Near Taroudant I stayed with Jonny & Marion from Warmshowers. Jonny had hosted myself and Gaz up near the Giant’s Causeway but was now living in Morocco for a short time with his girlfriend. When I initially sent him the message on Warmshowers I hadn’t realised this, but he twigged on after a while and it was great to see him again. I didn’t have a bad experience, but Marion did. She and I walked around the souk and then we parted ways. When I got home a couple of hours later she was distraught after one of the vendors had been very aggressive towards her. She had been looking for a birthday present for someone and so looked around the jewellery stands. She was interested in buying something and looked around, but decided to come back later. The man working there started shouting at her a lot about how she should buy things and if she wasn’t going to buy anything then she should go back to France. I don’t recall anything like that happening to me, which I’m sure is partly down to being a man, but also not understanding everything helps. I can just pretend the Arabic that is being said to me is full of positivity when it might be less so.

Another thing that comes to mind is when I was staying with another host. He had to nip out to get something, and he left me in the house without any problems. His mum was there, but that was it. Later on, I was told that he would never do that with an Arab as 90% of Europeans are trustworthy, but only 50% of Arabs are. He lives near Agadir, a beach resort filled with Europeans, and the beachfront felt more like Europe than Morocco. The only Moroccans I saw along it during the day were trying to sell things to the tourists (Europeans only) or working in the hotels there. Going back in the evening was interesting as it completely switched with me being about the only European I saw.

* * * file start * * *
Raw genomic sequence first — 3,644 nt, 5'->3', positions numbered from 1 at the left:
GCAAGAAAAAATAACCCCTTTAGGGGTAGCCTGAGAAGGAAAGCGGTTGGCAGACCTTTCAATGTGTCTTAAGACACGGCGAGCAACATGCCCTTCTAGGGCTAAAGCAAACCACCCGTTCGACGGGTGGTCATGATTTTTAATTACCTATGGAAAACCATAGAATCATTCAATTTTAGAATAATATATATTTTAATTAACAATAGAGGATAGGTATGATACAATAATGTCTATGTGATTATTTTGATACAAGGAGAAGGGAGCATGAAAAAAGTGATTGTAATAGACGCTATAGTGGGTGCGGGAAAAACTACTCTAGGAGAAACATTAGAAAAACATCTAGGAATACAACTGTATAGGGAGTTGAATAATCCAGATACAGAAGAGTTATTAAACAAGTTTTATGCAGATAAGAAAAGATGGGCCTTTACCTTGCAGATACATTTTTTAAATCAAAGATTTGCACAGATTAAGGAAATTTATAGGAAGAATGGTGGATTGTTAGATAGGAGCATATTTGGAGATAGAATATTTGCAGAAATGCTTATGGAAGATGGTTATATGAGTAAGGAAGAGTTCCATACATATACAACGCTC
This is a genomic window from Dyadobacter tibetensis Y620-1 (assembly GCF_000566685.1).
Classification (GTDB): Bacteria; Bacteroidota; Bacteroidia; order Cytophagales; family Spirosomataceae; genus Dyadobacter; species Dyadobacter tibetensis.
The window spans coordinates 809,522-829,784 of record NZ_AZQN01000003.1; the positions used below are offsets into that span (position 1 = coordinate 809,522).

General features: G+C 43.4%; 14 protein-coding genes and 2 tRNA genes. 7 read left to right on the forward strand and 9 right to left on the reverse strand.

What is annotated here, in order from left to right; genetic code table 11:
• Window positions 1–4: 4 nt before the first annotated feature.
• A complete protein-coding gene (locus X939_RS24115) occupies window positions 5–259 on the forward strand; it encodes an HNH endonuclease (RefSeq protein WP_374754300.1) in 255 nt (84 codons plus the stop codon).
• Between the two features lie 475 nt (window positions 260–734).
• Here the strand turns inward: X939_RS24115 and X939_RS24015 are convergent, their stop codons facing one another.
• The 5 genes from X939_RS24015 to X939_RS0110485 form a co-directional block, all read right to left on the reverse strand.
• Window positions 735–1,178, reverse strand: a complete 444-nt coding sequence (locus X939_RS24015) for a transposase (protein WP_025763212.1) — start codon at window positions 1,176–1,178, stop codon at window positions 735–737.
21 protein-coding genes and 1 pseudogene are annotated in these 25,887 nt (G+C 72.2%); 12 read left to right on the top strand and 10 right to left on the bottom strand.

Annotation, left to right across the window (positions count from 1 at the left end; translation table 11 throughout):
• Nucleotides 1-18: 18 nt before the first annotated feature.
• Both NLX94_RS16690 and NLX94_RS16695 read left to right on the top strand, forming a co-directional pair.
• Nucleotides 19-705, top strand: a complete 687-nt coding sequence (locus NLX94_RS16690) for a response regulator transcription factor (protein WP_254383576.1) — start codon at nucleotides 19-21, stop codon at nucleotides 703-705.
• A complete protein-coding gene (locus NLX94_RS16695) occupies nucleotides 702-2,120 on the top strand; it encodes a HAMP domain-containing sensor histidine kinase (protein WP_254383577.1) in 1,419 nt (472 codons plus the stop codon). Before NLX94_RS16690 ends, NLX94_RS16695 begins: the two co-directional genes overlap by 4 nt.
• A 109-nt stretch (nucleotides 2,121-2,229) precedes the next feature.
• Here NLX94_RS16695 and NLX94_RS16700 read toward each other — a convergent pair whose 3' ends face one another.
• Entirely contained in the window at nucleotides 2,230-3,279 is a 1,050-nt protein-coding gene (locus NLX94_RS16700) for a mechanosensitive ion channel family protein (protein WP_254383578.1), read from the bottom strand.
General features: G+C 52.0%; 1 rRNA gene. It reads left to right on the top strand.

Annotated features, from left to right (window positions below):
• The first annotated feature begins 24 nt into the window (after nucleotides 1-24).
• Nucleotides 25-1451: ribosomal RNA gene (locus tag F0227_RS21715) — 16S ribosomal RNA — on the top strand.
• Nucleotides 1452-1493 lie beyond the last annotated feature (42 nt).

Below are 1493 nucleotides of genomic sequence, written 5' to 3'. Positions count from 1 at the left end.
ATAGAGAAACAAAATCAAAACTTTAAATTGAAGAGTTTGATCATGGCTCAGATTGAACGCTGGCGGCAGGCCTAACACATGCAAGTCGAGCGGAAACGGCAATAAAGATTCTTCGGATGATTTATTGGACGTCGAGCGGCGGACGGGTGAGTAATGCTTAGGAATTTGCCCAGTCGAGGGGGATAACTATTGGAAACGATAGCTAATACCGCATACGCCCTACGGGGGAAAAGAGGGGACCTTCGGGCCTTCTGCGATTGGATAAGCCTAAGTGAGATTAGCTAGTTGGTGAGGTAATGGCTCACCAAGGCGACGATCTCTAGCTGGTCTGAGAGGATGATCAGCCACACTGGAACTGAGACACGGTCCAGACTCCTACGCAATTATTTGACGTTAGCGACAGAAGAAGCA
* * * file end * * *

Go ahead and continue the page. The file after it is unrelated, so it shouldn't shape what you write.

I had a number of very positive experiences with people inviting me to stay. One happened in a small village. With the sun going down, I saw a school and decided to stay there. It was empty, but there was a building that was open that I could sleep on the floor of. As long as I was up early the next day there’d be no problem and no-one would see me. No-one that is other than the farmer who lived a few hundred metres from the school and saw strange lights flashing in it which he decided to investigate. When he got there and saw me, instead of getting angry or aggressive he told me to follow (in his limited French) and took me back to his place where I was treated wonderfully. The first photo below is from us having breakfast the next day in his field.

Another one came about riding through the mountains. The weather was a bit crappy, and I’d already been rescued once by some people inviting me into their shed to share tea and lunch. Later that day, I found the only community along the road and stopped there. I was looking for a place to put my tent, and while doing so some young kids decided to follow me. We played a bit and then some adults finally turned up. I was invited inside, given the living room and of course served a large dinner in their incredibly basic but cosy Berber home.

The worst experience that I had was with some kids. They were around 10 years old and one of them put his hand up to high-five me. I did but instead of high-fiving he thought it’d be hilarious to grab my hand instead. Thankfully I wasn’t going that fast, so I didn’t come flying off my bike, but my bike did end up on the floor when I threw it down and chased after the brat screaming. He ran into the mosque and I shouted at his parents who came out about what he did. I’m not saying it was the grown-up way to react to that situation, but if it stopped him thinking it was funny and repeating it with another cyclist then I’m fine with it.